In their petition, they called for President Duterte to honor “true heroes worthy of emulation” and to reconsider his decision to give Marcos a heroes’ burial.

“I think burying Marcos in the Libingan ng Mga Bayani means a lot,” said Jerry Clarito, who has been living in Chicago for more than 3 decades. “It’s erasing the history of the people who fought against dictatorship and [an] oppressive system.”

The petition was signed by over 23 people, some of whom claimed to be included in the list of thousands of people who were oppressed and repressed during Martial Law.

Joseph Lariosa, who said he was imprisoned while working as an entertainment journalist in thePhilippines during the Marcos era, was one of the 70,000 who were arrested during the regime, according to Amnesty International.

“I will agree [to a heroes’ burial for Marcos] only if the Marcos family will recognize the mistakes of Marcos under Martial Law and also if they return the loot that they have taken away from the Filipino people,” said Lariosa, who moved to Chicago in 1986.

“Otherwise, I’ll feel bad if they let him get away with the murders, thievery, and all the bad things that happened under Martial Law,” he said.

The late dictator’s ill-gotten wealth is estimated at P170 million, according to the Presidential Commission on Good Governance.

Continuing the fight abroad

Although they have migrated, Filipino participants at the demonstration believe that being involved in Philippine affairs is still important.

“That’s happening here in Chicago – that we continue the tradition of resistance against any form of tyranny and we try to empower the community and the people by speaking out,” said Lariosa.

He said his opinions were repressed during the Marcos regime. “We were silenced and so at least here in America we’re allowed to talk and to express our sentiment.”

Their views were also echoed by the younger ones.

“I think there’s a lot of intersection between social problems abroad and social problems here,” said Naomi Salcedo, a Filipino-American born in the United States and who works for the Alliance of Filipinos for Immigrant Rights and Empowerment Chicago.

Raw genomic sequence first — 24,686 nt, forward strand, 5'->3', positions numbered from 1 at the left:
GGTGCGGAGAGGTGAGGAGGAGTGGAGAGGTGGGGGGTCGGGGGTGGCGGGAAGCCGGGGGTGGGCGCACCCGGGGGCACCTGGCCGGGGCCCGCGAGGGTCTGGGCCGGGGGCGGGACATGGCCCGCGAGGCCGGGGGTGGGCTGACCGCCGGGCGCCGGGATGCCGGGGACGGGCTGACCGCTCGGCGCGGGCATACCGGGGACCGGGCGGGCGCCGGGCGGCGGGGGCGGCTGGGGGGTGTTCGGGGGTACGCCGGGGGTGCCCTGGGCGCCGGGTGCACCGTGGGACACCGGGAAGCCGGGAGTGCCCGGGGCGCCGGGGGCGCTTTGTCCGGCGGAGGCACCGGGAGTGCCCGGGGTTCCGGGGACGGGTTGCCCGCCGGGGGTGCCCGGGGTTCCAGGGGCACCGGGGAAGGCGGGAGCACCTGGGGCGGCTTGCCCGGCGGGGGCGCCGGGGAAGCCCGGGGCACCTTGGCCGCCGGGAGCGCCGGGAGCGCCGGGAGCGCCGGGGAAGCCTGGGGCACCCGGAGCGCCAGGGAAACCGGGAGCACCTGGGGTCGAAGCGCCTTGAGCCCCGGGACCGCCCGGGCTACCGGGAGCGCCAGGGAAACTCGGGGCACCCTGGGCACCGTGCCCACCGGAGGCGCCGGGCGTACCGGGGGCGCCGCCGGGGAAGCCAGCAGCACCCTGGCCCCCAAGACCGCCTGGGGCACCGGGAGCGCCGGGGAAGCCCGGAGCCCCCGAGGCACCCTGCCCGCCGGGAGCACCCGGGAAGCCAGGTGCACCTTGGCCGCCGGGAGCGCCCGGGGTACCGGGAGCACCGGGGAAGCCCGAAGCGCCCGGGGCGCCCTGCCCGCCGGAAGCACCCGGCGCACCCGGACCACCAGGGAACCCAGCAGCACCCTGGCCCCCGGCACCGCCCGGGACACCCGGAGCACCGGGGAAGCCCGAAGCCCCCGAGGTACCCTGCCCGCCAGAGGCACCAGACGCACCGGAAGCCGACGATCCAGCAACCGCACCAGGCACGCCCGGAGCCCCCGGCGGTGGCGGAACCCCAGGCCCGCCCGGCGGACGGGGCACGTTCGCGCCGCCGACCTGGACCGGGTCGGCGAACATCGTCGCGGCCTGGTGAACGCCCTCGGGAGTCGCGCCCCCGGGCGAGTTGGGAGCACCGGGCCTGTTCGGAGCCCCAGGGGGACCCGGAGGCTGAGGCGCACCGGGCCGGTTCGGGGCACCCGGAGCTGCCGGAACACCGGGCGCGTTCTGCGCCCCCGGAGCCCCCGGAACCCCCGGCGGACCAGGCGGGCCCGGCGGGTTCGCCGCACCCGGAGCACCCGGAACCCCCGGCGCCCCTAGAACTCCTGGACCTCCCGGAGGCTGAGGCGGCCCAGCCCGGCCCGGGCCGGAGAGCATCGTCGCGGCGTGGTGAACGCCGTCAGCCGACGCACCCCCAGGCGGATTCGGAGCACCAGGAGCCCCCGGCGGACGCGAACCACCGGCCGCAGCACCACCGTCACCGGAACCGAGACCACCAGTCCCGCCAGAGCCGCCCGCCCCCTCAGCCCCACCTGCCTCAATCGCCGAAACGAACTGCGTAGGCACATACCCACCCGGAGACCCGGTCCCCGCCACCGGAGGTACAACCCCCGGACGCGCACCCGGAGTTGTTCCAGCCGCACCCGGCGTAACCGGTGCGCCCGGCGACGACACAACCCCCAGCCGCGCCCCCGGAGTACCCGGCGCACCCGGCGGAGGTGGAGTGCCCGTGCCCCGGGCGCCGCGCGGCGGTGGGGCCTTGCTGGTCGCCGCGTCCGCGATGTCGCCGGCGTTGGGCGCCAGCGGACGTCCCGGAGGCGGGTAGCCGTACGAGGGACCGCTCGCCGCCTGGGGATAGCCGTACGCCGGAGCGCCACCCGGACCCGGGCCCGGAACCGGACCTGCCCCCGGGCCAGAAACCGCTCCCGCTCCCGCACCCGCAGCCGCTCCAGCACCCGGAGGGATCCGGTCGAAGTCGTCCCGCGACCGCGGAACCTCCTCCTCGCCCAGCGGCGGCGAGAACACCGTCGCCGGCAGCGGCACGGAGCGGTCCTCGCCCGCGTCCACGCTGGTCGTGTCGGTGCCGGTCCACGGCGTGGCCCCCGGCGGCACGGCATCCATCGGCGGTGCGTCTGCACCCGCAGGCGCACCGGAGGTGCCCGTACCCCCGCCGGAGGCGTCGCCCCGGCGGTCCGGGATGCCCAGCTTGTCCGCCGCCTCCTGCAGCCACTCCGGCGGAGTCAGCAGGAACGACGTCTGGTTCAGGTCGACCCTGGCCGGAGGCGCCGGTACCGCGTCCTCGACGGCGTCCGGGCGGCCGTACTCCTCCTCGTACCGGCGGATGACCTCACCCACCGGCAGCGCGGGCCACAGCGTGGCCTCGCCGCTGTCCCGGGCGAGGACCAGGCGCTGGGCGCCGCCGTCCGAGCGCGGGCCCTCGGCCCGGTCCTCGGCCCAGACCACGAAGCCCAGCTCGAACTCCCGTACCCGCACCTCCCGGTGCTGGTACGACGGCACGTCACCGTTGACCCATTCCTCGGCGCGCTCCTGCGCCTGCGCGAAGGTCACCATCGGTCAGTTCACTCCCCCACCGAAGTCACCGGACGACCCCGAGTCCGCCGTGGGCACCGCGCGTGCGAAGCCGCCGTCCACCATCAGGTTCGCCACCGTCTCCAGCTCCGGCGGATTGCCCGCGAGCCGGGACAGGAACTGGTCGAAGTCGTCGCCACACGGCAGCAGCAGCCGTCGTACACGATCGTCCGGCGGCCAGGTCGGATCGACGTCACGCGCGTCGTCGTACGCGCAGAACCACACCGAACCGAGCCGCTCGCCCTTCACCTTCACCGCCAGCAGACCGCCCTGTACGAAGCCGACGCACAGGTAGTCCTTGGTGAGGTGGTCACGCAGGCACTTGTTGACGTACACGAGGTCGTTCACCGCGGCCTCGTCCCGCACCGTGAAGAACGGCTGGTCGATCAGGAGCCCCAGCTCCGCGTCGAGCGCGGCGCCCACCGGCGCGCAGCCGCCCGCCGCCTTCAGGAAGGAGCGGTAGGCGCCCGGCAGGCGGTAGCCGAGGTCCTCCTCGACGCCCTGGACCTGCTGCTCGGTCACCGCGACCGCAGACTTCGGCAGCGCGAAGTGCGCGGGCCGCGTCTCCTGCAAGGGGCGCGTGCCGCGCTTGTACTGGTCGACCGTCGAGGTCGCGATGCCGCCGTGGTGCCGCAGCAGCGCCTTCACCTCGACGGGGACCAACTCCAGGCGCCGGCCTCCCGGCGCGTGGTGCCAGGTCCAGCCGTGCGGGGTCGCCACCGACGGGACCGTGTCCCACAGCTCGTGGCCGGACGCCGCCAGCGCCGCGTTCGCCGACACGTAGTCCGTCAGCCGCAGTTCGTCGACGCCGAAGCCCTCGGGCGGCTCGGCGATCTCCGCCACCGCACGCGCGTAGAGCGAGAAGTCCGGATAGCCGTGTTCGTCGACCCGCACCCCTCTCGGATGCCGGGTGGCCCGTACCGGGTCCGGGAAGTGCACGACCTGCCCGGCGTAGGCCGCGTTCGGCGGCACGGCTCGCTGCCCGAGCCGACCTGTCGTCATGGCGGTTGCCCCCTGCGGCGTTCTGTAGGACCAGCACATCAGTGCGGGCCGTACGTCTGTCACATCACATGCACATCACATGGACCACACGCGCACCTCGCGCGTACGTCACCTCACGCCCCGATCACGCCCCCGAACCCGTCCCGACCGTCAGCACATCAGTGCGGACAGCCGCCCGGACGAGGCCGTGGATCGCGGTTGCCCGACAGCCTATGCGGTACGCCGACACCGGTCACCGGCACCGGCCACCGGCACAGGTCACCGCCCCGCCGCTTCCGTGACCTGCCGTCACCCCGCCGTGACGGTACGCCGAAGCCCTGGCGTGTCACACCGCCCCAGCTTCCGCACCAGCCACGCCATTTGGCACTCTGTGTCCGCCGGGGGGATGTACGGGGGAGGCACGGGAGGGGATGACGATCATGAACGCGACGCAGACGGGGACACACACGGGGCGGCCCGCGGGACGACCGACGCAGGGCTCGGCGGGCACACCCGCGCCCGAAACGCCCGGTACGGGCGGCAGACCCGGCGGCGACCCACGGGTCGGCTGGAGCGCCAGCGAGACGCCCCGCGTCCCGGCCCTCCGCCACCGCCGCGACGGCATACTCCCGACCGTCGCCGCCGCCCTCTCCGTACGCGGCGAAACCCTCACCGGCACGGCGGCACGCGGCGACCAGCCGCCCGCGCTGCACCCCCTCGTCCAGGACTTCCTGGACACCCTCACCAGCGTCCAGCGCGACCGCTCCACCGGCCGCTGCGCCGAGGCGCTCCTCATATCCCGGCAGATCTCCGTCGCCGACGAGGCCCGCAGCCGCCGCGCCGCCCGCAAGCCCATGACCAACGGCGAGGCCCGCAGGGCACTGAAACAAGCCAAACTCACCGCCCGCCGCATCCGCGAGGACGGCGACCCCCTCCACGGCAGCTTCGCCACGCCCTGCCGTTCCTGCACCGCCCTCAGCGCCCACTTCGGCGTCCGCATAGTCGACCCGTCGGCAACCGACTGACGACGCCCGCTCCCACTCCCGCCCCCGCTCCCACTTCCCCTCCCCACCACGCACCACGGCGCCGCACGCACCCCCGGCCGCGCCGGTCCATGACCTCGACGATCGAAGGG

“It’s very important for a lot of people even if we’re not born in the Philippines, even if we’re not all Filipino, we’re still part of that narrative, and our parents were part of that narrative. So I think regardless of whether you’re here or there, it still transcends those barriers,” she said. –Rappler.com



September 12, 2016


By Arturo P. Garcia


During the 1960’s decades after World War II, when the Philippines was second to Japan as an economic power and without American help, then President Diosdado Macapagal founded the Association of Southeast Asian Countries or the ASA.

The Philippines then acquired prominence in International diplomacy. Thus when Macapagal formed in 1961 called the Association of Southeast Asia (ASA), a group consisting of the Philippines, Malaysia, and Thailand. It was diplomatic marvel for the Philippines.

It was then the height of the Cold War between the Western Bloc led by the US and the Eastern Bloc led by the USSR. In fact there was a military alliance in Southeast Asia called the South East Asia Treaty Organization (SEATO) also known as the Manila Pact formed in 1954.

Thus with the birth of ASA and the dissolution of SEATO in 1967, ASEAN itself was created on 8 August 1967, five countries: Indonesia, Malaysia, the Philippines, Singapore, and Thailand, signed the ASEAN Declaration, more commonly known as the Bangkok Declaration The creation of ASEAN was motivated by a common fear of communism and a thirst for economic development.

But as years past and as ASEAN grew and as the Philippines is now second to the basket bowl, Bangladesh , the last developing nations in Asia, the Philippines lost its pre-eminence in the ASEAN itself.